1. Some people practice what they should not; they do not practice the greatest thing, the Dhamma. Clinging to what is dear, they abandon what is beneficial, but later they envy those who have succeeded in Dhamma practice.
  2. Do not get too attached, even to your loved ones. Have no fellowship with disagreeable people. Not seeing your loved ones is suffering; seeing the disagreeable is also suffering.
  3. Therefore, hold nothing dear, for separation from all that is dear is painful. There are no bonds for those who have nothing agreeable or disagreeable.
  4. Longing gives rise to sorrow; longing gives rise to fear. For someone released from longing, there is no sorrow; so, from what would fear arise?
  5. Affection gives rise to sorrow; affection gives rise to fear. For someone released from affection, there is no sorrow; so, from what would fear arise?
  6. Desire gives rise to sorrow; desire gives rise to fear. For someone released from desire, there is no sorrow; so, from what would fear arise?
  7. Sense desire gives rise to sorrow; sense desire gives rise to fear. For someone released from sense desire, there is no sorrow; so, from what would fear arise?
  8. Craving gives rise to sorrow; craving gives rise to fear. For someone released from craving, there is no sorrow; so, from what would fear arise?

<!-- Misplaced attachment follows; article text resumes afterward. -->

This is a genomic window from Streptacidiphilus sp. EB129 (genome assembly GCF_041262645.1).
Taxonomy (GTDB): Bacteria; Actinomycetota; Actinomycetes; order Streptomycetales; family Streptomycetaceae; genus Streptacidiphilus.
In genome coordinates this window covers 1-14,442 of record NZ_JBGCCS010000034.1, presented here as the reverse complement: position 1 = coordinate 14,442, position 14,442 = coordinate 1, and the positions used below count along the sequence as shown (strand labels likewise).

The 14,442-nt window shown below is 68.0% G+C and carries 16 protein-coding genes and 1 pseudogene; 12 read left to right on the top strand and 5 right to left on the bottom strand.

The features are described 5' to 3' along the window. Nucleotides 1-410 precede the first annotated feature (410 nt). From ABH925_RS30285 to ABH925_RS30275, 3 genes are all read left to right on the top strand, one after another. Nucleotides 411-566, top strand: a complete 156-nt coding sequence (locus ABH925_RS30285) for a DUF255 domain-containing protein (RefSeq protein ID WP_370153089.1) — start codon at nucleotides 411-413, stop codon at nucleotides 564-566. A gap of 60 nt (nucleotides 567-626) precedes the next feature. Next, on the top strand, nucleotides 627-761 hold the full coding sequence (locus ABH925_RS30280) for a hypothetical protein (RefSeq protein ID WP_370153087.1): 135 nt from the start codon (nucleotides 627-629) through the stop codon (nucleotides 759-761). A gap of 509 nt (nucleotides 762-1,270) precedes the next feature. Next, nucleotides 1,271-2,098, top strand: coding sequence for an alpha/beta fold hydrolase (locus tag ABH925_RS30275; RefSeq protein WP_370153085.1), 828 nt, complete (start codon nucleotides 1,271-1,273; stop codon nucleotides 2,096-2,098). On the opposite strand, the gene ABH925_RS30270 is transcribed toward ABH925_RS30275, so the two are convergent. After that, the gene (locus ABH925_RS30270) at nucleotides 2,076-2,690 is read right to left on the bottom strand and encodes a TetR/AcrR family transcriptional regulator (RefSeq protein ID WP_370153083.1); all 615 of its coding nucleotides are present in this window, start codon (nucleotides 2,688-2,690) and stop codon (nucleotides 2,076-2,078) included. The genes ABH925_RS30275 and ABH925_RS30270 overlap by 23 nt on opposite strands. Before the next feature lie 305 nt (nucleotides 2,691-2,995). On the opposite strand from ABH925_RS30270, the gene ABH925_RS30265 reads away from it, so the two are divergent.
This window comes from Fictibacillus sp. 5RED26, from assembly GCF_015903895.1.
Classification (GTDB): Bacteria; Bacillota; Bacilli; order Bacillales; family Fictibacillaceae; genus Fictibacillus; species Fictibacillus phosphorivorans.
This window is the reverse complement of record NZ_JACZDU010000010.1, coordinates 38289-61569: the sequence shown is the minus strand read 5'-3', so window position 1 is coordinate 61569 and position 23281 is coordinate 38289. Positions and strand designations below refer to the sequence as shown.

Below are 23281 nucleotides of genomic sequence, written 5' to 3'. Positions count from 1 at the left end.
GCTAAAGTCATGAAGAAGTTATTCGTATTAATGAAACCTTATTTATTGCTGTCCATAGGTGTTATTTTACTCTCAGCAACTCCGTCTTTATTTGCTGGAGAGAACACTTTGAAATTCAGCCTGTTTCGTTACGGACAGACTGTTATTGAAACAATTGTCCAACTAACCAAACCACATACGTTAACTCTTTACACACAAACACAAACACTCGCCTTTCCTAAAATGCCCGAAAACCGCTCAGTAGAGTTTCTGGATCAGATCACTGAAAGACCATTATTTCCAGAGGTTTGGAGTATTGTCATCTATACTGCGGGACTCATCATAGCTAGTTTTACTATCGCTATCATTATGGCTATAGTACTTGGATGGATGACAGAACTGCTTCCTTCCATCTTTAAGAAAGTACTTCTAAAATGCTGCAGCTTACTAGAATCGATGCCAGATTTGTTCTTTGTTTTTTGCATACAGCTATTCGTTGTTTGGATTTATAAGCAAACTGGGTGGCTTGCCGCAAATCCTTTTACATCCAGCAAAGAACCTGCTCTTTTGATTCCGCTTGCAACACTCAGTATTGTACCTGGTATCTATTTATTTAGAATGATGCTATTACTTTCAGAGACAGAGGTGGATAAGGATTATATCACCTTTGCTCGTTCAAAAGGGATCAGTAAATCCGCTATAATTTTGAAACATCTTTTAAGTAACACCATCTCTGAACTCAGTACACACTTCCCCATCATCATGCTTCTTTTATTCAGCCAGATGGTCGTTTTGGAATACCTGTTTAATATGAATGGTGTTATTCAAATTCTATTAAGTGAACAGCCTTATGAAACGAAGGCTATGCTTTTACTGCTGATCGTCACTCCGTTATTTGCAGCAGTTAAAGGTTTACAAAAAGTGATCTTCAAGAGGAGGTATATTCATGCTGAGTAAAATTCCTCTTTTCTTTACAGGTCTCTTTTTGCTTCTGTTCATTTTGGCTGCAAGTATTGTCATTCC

9. If someone is virtuous, has insight into the Four Noble Truths, is established in the Dhamma, is truthful, and is endowed with righteous living—people hold that person dear.
  10. The person who aspires to Nibbāna, though he does not reveal his goal to anyone, experiences Nibbāna in his mind. He is not bound by sense pleasures. Such a person is called “one bound up stream.”
  11. Relatives, friends, and companions welcome a long-absent person returning from abroad.
  12. Like wise in passing from this world to the next, the merit one has collected welcomes him.

Read this translation of Dhammapada 16 Piya Vagga: The Dear (209-220) by Ven. Kiribathgoda Gnananda Thero on SuttaFriends.org. Or read a different translation on SuttaCentral.net, DhammaTalks.org, Ancient-Buddhist-Texts.net or AccessToInsight.org. Or explore the Pali on DigitalPaliReader.online.

Or read a translation in Deutsch, Tiếng Việt, Català, Čeština, Español, Français, עִבְֿרִיתּ, Magyar, Italiano, 日本語, Latine, मराठी, မြန်မာဘာသာ, Nederlands, Norsk, Polski, Português, සිංහල, Slovenščina, தமிழ், or 汉语. Learn how to find your language.

Dhp 157-166 Atta Vagga: Oneself